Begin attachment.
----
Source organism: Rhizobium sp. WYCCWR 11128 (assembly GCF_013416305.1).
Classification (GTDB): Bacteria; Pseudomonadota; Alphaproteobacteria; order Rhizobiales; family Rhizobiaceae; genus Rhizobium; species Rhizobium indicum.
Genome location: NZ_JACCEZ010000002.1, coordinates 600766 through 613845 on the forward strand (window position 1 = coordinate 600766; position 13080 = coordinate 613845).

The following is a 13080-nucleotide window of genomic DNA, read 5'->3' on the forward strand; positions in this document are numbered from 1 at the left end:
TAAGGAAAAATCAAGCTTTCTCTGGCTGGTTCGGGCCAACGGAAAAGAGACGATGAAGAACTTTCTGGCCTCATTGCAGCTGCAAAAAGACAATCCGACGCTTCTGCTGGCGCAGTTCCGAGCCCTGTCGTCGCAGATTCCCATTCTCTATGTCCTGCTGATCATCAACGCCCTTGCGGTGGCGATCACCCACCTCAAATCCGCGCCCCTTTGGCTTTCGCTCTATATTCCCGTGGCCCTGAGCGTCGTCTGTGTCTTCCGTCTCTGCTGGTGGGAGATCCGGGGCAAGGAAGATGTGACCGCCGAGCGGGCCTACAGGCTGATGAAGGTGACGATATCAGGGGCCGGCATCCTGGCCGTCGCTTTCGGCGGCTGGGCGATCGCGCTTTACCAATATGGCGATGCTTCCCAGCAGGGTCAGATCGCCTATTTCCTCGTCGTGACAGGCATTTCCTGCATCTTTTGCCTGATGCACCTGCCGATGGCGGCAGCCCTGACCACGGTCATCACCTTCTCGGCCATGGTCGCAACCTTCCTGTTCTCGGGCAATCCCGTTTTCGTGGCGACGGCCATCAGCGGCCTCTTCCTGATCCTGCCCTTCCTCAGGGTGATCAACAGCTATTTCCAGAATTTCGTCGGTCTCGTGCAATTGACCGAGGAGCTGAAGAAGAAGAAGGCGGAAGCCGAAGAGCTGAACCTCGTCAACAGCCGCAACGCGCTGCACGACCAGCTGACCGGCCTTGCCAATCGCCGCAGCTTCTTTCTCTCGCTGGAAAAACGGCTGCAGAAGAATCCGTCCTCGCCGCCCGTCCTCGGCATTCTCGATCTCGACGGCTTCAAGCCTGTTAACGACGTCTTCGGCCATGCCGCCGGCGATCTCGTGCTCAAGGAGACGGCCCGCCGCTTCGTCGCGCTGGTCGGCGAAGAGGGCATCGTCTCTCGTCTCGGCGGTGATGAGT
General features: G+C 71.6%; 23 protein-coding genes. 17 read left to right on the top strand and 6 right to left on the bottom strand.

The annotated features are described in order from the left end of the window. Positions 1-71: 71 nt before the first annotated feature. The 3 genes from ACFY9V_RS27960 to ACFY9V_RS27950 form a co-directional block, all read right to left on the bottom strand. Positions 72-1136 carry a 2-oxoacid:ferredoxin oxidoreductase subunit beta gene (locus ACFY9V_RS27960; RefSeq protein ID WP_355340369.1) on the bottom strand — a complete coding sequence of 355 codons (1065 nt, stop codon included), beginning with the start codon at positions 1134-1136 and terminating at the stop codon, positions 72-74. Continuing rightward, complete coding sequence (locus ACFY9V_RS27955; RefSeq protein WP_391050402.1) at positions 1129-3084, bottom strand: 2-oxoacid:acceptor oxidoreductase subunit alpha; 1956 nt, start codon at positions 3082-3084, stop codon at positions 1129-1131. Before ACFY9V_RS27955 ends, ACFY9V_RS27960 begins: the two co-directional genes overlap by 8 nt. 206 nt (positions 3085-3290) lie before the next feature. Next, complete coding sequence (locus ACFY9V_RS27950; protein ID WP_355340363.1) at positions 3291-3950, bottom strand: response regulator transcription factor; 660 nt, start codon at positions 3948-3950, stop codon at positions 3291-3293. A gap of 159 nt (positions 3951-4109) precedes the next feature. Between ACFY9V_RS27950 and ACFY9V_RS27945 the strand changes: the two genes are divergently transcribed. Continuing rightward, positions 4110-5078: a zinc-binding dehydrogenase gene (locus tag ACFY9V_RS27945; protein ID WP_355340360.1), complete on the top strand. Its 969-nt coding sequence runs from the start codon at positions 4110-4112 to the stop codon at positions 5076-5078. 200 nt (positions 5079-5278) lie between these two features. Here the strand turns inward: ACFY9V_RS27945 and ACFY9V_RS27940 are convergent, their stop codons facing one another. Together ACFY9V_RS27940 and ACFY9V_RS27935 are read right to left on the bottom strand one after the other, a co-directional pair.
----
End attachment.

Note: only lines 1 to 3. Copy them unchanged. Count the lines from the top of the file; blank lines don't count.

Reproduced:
Source organism: Rhizobium sp. WYCCWR 11128 (assembly GCF_013416305.1).
Classification (GTDB): Bacteria; Pseudomonadota; Alphaproteobacteria; order Rhizobiales; family Rhizobiaceae; genus Rhizobium; species Rhizobium indicum.
Genome location: NZ_JACCEZ010000002.1, coordinates 600766 through 613845 on the forward strand (window position 1 = coordinate 600766; position 13080 = coordinate 613845).